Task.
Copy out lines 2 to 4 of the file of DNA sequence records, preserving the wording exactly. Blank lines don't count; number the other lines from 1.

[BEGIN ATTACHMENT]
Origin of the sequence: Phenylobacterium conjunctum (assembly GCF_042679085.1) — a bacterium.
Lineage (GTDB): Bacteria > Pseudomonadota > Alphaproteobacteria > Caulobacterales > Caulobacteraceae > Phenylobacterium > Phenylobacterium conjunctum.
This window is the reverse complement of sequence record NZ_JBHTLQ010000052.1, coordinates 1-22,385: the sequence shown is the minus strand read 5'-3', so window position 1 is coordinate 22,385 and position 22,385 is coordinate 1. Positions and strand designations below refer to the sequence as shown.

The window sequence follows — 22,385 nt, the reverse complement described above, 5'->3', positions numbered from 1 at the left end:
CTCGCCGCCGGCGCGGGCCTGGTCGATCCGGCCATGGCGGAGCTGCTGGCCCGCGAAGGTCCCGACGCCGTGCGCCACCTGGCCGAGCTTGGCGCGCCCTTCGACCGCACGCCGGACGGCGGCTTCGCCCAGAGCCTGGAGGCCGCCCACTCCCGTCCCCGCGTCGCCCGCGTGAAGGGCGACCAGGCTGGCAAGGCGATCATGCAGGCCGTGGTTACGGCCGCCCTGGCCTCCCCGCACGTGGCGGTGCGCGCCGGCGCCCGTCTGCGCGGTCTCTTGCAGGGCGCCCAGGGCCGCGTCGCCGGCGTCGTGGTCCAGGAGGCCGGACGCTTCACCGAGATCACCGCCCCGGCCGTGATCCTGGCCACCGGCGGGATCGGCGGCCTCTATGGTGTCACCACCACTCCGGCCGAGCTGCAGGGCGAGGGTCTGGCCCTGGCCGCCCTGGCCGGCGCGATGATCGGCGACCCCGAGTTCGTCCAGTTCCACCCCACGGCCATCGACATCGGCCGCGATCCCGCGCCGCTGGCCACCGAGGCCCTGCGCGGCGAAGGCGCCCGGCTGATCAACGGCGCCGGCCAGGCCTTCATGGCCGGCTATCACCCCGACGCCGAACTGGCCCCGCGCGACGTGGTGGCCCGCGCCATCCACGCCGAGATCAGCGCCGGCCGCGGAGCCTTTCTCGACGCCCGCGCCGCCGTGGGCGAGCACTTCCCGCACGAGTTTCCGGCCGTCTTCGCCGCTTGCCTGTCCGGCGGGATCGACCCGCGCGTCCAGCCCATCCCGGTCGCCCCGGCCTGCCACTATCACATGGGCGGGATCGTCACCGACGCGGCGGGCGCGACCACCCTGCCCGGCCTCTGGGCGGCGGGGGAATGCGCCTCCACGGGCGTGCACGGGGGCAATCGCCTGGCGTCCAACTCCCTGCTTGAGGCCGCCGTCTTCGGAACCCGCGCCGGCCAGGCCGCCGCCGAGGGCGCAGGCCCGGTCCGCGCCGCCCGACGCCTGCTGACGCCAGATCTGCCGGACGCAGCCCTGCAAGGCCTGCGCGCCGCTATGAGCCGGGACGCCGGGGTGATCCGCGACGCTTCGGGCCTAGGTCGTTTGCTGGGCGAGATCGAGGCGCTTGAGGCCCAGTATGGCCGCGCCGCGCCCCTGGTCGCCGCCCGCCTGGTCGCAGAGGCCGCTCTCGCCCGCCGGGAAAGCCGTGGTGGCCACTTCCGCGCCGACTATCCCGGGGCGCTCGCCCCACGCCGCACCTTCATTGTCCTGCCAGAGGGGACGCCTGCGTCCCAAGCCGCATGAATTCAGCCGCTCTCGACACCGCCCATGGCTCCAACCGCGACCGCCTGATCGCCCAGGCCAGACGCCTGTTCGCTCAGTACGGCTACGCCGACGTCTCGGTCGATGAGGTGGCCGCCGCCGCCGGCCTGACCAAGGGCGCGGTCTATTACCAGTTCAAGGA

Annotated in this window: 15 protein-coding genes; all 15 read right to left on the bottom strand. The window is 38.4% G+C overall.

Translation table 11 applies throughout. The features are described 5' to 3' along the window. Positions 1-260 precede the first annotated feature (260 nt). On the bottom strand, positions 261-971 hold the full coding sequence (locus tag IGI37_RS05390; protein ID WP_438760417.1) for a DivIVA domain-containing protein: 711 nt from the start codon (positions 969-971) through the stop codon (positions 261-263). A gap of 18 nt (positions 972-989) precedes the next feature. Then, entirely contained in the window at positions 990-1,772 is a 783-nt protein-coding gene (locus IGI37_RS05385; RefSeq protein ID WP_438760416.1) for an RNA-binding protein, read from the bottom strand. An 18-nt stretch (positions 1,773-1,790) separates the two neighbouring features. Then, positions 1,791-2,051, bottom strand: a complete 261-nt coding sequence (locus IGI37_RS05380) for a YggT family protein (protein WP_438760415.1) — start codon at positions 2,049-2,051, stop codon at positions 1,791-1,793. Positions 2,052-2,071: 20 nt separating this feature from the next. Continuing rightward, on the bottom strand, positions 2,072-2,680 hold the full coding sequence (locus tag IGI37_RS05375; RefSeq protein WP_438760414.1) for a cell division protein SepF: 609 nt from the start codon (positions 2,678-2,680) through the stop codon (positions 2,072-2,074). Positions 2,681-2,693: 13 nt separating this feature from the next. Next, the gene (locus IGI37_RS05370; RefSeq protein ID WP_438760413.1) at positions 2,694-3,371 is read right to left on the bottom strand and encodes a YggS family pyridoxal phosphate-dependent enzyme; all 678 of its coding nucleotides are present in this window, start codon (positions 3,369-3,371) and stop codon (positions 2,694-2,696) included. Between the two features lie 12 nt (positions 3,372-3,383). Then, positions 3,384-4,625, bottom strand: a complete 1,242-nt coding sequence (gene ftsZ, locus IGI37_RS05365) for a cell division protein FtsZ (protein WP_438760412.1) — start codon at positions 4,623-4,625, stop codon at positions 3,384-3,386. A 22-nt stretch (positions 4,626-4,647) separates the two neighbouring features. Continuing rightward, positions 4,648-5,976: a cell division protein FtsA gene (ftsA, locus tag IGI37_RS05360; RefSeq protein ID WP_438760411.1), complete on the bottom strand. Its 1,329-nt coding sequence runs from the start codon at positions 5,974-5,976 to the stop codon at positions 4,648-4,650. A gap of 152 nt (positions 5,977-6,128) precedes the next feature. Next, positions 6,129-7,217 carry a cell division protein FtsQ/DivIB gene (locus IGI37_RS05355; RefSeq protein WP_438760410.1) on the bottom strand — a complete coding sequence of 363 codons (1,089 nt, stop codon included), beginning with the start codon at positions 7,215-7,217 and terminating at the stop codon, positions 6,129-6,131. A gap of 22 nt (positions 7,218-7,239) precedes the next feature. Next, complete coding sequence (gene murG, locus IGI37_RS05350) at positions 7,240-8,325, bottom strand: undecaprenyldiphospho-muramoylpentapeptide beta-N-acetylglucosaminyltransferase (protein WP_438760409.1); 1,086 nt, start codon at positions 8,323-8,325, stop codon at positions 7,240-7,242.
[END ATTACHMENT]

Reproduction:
Lineage (GTDB): Bacteria > Pseudomonadota > Alphaproteobacteria > Caulobacterales > Caulobacteraceae > Phenylobacterium > Phenylobacterium conjunctum.
This window is the reverse complement of sequence record NZ_JBHTLQ010000052.1, coordinates 1-22,385: the sequence shown is the minus strand read 5'-3', so window position 1 is coordinate 22,385 and position 22,385 is coordinate 1. Positions and strand designations below refer to the sequence as shown.

The window sequence follows — 22,385 nt, the reverse complement described above, 5'->3', positions numbered from 1 at the left end: